The Obama administration has allowed states to experiment with marijuana legalization even though the drug remains illegal under federal law.
The high court’s action delays its decision on whether the nine justices will hear the case. There is no deadline for the U.S. Justice Department to respond to the court’s request.
In their challenge to Colorado’s law, Nebraska and Oklahoma said marijuana is being smuggled across their borders and that drugs threaten the health and safety of children.
Nebraska and Oklahoma noted that federal law still prohibits marijuana, arguing that Colorado has created “a dangerous gap” in the federal drug control system.
Colorado stands by its law and said the Supreme Court was not the correct place to resolve the case. Oklahoma and Nebraska’s lawsuit was filed under the court’s rarely used “original jurisdiction” in which the justices hear disputes between states that are not first reviewed by lower courts.
Colorado voters legalized recreational marijuana use in 2012. Washington state also voted the same year to legalize recreational marijuana use by adults, while Oregon, Alaska and the District of Columbia followed suit last fall.
Is Colorado Governor John Hickenlooper starting to come around on the issue of legal marijuana? After a quick stroll through our archives and a viewing of a recent Fox Business interview with the Democrat (above) where he says of marijuana, “it’s not as vexing as we thought it was going to be,” it certainly seems like it.
A headline from Dec. 2013: “Colorado Gov. Hickenlooper and Denver Mayor Hancock won’t attend pot retail sales.” From Feb. 2014: “Gov. Hickenlooper urges caution for fellow governors when it comes to legalization.” From Oct. 2014: “Hickenlooper: Colorado voters ‘reckless’ about legal weed.” From Dec. 2014: “Colo. Gov. Hickenlooper would have reversed pot legalization if he could.” From Jan. 2015: “Gov. Hickenlooper optimistic about legal weed on ‘60 Minutes’.” Also from Jan. 2015: “Gov. Hickenlooper makes pot banking priority in State of the State speech.”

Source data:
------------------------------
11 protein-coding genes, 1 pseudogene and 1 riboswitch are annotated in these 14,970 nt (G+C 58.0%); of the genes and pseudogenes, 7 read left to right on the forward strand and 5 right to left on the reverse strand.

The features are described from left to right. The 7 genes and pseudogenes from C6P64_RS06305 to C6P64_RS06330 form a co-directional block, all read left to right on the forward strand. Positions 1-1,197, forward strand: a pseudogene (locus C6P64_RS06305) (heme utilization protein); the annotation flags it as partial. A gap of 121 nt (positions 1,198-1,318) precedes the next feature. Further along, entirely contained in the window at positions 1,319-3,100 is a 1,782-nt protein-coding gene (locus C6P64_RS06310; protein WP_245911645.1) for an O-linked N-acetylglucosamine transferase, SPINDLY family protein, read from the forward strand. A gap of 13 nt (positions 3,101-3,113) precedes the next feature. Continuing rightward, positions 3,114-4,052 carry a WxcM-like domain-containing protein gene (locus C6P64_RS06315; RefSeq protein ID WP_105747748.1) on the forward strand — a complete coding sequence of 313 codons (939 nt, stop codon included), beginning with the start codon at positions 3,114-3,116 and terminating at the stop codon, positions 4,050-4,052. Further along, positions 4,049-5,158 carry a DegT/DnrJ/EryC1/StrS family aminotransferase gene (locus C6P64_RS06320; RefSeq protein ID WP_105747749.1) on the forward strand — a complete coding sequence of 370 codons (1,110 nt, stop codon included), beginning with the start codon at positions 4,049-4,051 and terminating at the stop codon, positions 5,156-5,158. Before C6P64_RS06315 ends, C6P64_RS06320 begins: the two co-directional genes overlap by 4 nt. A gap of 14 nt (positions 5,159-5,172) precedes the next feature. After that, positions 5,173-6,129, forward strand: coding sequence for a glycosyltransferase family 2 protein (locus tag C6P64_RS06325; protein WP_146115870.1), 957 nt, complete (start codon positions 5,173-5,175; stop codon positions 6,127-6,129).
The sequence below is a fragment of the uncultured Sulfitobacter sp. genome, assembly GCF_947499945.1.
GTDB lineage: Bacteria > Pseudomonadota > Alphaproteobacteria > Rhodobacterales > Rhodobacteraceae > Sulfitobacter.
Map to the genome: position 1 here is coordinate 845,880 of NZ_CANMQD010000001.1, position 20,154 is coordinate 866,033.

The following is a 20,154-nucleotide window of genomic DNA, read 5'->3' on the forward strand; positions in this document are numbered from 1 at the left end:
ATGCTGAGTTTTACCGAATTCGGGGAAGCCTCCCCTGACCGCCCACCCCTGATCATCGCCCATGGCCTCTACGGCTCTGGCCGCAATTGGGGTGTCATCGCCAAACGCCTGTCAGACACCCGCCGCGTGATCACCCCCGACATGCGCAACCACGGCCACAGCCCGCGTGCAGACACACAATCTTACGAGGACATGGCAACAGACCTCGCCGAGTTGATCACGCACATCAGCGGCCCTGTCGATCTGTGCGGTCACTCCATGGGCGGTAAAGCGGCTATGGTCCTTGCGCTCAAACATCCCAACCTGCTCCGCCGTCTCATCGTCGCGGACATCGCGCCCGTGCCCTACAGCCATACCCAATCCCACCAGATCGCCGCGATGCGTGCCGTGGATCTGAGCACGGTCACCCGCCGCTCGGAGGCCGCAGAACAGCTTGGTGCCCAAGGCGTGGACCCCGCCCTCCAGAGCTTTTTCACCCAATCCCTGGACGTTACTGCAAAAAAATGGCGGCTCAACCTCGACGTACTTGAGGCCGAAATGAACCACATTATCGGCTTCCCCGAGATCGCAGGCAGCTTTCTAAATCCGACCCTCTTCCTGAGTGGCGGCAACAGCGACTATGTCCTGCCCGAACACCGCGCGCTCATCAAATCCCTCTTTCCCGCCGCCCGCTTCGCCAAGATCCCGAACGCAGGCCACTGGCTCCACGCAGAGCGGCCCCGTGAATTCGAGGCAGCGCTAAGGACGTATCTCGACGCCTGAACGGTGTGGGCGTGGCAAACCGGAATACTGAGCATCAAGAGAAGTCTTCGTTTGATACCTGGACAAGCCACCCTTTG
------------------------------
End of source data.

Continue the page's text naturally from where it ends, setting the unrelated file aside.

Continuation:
And now this headline — “Colorado Gov.: Pot is ‘not as vexing as we thought it was going to be’ (video)” — tied to “Opening Bell” host Maria Bartiromo’s interview with Hickenlooper at the Milken Institute Global Conference, which runs through today.
Bartiromo began the interview by congratulating Hickenlooper on Colorado’s unemployment rate of 4.2 percent, “way below the national average,” she said. Later on, around the 3:50 mark, she asked the governor about marijuana — and he started his answer by acknowledging the number of millenials moving to Colorado, something he’d already addressed in the interview.
“It’s all those young people coming, and they look at marijuana and say, ‘Hey we can drink whiskey, why can’t we have a legalized system with marijuana?’ If you look back it’s turned out to not be as vexing as some of the people like myself — I opposed the original vote, didn’t think it was a good idea. Now the voters spoke so we’re trying to make it work, and I think we are.